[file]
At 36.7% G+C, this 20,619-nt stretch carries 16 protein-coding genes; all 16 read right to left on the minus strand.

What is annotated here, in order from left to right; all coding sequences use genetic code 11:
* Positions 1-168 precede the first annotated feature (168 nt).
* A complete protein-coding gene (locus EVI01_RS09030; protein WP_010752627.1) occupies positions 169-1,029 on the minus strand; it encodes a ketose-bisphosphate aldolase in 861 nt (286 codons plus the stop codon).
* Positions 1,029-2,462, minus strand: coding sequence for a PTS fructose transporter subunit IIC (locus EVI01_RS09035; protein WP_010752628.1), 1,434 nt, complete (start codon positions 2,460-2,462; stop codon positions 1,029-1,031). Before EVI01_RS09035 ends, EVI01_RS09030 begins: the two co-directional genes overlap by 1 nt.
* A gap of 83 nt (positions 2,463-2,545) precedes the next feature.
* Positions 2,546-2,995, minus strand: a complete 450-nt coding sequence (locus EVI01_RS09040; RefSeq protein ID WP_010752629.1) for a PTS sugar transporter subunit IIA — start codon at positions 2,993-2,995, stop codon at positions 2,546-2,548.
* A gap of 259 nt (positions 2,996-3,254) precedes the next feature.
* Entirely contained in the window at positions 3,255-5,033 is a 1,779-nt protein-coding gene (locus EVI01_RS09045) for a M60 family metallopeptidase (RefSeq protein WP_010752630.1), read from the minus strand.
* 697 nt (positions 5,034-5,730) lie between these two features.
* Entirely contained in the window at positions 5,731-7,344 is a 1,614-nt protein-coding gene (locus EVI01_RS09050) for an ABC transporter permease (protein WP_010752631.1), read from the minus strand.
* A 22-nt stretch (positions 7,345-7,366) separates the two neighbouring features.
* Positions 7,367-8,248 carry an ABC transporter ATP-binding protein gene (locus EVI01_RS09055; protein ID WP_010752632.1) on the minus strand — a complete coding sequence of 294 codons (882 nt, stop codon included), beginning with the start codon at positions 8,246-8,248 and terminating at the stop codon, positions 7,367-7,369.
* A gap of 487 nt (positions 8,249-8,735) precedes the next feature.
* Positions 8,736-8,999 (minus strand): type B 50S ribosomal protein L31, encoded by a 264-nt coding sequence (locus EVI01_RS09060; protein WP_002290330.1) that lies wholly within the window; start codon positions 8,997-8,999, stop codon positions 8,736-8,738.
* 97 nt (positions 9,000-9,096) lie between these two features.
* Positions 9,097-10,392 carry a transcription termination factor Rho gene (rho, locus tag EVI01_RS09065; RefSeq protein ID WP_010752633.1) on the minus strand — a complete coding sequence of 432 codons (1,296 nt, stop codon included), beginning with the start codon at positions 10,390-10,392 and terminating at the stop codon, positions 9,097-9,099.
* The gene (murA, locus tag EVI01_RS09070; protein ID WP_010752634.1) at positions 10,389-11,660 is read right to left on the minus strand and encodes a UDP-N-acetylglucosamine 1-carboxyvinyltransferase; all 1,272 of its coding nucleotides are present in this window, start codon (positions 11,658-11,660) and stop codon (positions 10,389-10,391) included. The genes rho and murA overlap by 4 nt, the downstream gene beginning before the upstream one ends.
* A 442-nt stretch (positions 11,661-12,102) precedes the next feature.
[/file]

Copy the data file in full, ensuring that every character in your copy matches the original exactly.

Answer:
At 36.7% G+C, this 20,619-nt stretch carries 16 protein-coding genes; all 16 read right to left on the minus strand.

What is annotated here, in order from left to right; all coding sequences use genetic code 11:
* Positions 1-168 precede the first annotated feature (168 nt).
* A complete protein-coding gene (locus EVI01_RS09030; protein WP_010752627.1) occupies positions 169-1,029 on the minus strand; it encodes a ketose-bisphosphate aldolase in 861 nt (286 codons plus the stop codon).
* Positions 1,029-2,462, minus strand: coding sequence for a PTS fructose transporter subunit IIC (locus EVI01_RS09035; protein WP_010752628.1), 1,434 nt, complete (start codon positions 2,460-2,462; stop codon positions 1,029-1,031). Before EVI01_RS09035 ends, EVI01_RS09030 begins: the two co-directional genes overlap by 1 nt.
* A gap of 83 nt (positions 2,463-2,545) precedes the next feature.
* Positions 2,546-2,995, minus strand: a complete 450-nt coding sequence (locus EVI01_RS09040; RefSeq protein ID WP_010752629.1) for a PTS sugar transporter subunit IIA — start codon at positions 2,993-2,995, stop codon at positions 2,546-2,548.
* A gap of 259 nt (positions 2,996-3,254) precedes the next feature.
* Entirely contained in the window at positions 3,255-5,033 is a 1,779-nt protein-coding gene (locus EVI01_RS09045) for a M60 family metallopeptidase (RefSeq protein WP_010752630.1), read from the minus strand.
* 697 nt (positions 5,034-5,730) lie between these two features.
* Entirely contained in the window at positions 5,731-7,344 is a 1,614-nt protein-coding gene (locus EVI01_RS09050) for an ABC transporter permease (protein WP_010752631.1), read from the minus strand.
* A 22-nt stretch (positions 7,345-7,366) separates the two neighbouring features.
* Positions 7,367-8,248 carry an ABC transporter ATP-binding protein gene (locus EVI01_RS09055; protein ID WP_010752632.1) on the minus strand — a complete coding sequence of 294 codons (882 nt, stop codon included), beginning with the start codon at positions 8,246-8,248 and terminating at the stop codon, positions 7,367-7,369.
* A gap of 487 nt (positions 8,249-8,735) precedes the next feature.
* Positions 8,736-8,999 (minus strand): type B 50S ribosomal protein L31, encoded by a 264-nt coding sequence (locus EVI01_RS09060; protein WP_002290330.1) that lies wholly within the window; start codon positions 8,997-8,999, stop codon positions 8,736-8,738.
* 97 nt (positions 9,000-9,096) lie between these two features.
* Positions 9,097-10,392 carry a transcription termination factor Rho gene (rho, locus tag EVI01_RS09065; RefSeq protein ID WP_010752633.1) on the minus strand — a complete coding sequence of 432 codons (1,296 nt, stop codon included), beginning with the start codon at positions 10,390-10,392 and terminating at the stop codon, positions 9,097-9,099.
* The gene (murA, locus tag EVI01_RS09070; protein ID WP_010752634.1) at positions 10,389-11,660 is read right to left on the minus strand and encodes a UDP-N-acetylglucosamine 1-carboxyvinyltransferase; all 1,272 of its coding nucleotides are present in this window, start codon (positions 11,658-11,660) and stop codon (positions 10,389-10,391) included. The genes rho and murA overlap by 4 nt, the downstream gene beginning before the upstream one ends.
* A 442-nt stretch (positions 11,661-12,102) precedes the next feature.